Partner Org.ProjectUnitsBCC UnitsBCC ARPA AllocationTotal CostsBCC ARPA %
Loveland Center, Inc.The Villas at Loveland Village8080 $5,000,000  $16,000,000 31.3%
Atlantic Housing FoundationThe Waters at North Port288288 $1,500,000  $40,000,000 3.8%
Community Assisted Supportive Living (CASL)New Trail Plaza106106 $4,200,000  $28,000,000 15.0%
Family Promise of South Sarasota CountyParkside Cottages Expansion22 $500,000  $500,000 100.0%
Family Promise of South Sarasota CountySouth County Homes70 $0 $2,700,000 0.0%
Habitat for Humanity Sarasota, Inc.Single Family Affordable Housing Units320 $0 $10,976,000 0.0%
Harvest HouseHome Again II66 $800,000  $850,000 94.1%
OHCD and the SHA Central Gardens3030 $3,000,000  $8,250,000 36.4%
Sarasota Housing Authority (SHA)Cypress Square Phase I (fka Amaryllis Park Place Phase II)8484 $3,000,000  $25,000,000 12.0%
Sarasota Housing Authority (SHA)Lofts on Lemon Phase II100100 $7,000,000  $31,700,000 22.1%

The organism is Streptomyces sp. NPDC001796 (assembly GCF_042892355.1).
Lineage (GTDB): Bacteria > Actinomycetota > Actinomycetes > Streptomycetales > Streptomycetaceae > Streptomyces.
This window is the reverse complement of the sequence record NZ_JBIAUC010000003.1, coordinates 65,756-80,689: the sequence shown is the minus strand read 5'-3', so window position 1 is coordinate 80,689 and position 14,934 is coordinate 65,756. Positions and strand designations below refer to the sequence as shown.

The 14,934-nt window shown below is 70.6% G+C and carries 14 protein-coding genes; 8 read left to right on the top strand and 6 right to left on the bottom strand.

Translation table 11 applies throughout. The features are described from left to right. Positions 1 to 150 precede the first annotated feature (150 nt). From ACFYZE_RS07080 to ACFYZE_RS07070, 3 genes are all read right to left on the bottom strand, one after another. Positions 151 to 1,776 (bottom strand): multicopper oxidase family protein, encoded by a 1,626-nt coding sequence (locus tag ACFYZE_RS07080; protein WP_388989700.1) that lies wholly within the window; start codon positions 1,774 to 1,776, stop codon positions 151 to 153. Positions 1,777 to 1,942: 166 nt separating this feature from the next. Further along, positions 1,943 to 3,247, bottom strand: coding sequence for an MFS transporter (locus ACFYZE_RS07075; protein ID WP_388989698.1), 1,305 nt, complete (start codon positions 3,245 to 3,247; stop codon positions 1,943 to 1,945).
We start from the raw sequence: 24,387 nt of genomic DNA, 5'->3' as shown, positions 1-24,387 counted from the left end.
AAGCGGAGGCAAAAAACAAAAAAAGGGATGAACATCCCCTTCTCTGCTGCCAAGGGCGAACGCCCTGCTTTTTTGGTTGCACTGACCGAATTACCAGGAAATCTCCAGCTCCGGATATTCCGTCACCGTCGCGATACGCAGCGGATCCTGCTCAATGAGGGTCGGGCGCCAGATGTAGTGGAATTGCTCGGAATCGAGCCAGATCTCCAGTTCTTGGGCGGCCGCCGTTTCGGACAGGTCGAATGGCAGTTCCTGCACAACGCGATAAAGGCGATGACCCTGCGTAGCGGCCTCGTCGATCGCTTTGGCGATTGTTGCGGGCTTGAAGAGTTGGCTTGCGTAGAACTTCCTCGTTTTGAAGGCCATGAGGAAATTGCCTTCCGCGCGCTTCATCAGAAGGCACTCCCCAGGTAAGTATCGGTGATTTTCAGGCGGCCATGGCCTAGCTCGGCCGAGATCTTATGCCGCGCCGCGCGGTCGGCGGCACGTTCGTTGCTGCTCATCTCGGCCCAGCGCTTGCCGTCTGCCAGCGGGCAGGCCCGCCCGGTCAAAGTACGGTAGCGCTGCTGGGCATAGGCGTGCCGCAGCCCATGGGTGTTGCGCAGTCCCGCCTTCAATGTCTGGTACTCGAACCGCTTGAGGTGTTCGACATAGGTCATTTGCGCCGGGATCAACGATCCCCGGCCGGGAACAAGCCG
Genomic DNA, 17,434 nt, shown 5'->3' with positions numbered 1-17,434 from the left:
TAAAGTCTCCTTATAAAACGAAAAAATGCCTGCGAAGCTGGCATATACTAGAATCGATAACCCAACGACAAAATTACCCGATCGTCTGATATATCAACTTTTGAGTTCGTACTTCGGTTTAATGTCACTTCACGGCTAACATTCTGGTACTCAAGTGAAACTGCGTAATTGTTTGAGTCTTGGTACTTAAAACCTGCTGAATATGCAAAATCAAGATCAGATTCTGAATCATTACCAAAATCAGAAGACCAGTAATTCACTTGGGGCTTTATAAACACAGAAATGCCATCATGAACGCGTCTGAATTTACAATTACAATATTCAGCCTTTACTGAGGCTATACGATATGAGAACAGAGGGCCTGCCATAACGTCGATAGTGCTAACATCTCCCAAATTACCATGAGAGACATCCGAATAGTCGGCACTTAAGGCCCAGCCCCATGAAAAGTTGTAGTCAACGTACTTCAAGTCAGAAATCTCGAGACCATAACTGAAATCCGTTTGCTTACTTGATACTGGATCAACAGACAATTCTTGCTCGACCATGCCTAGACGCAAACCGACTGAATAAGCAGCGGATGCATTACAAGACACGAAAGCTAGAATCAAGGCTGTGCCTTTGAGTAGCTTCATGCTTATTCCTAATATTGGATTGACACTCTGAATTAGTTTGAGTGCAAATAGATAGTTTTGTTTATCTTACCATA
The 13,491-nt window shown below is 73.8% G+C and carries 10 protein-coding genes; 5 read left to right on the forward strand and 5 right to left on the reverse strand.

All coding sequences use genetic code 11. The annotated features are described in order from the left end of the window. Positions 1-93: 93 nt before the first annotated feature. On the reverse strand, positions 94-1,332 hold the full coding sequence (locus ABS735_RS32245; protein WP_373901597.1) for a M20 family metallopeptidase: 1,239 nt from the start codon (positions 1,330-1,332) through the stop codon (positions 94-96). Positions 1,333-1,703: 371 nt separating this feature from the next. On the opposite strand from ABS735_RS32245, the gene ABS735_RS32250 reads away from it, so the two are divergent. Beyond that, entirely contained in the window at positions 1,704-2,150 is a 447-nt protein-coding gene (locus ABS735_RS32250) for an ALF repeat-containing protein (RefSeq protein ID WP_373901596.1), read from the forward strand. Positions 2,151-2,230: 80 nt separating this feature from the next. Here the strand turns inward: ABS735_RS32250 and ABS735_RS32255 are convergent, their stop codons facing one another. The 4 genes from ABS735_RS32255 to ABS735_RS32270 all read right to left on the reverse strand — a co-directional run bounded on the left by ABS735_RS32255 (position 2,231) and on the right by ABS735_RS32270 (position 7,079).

(Source: ARPA CLFRF, Sarasota BCC)

Beginning in April, the county will begin meeting with partners to discuss eligibility requirements for the funding awards, and what each organization must do to receive the money for the builds. The county’s documents also warn partners that “this is a short turnaround to commit to.”

Even the project planners agree, the deadline could pose a problem.

According to Jon Thaxton, the Senior Vice-President for Community Leadership at Gulf Coast community Foundation, said the additional units added to the projects receiving funding could be an issue, but not as much as the “accelerated” dates set by the county commission.

The Treasury requires that funding provided by ARPA be obligated by Dec. 31, 2024 and spent by Dec. 31, 2026. The BCC chose instead to move the deadline for obligation and use to 18 months, which Thaxton said “isn’t a lot of time.” The projects to build in that timeframe are all what Thaxton called “specialty housing,” so “a lot of off the shelf items don’t work.” By that, he means getting items like appliances and some building materials is harder thanks to the current economic climate of supply chain delays and labor shortages.

Additionally, extra “government red tape like procurement guideline,” harder to meet, according to Thaxton. On top of that, the inclusion of units from Loveland Center were not included in the GCCF’s original proposal, so the organization was unsure how it would affect meeting the construction and funding deadlines set by the county to approve the $25 million funding.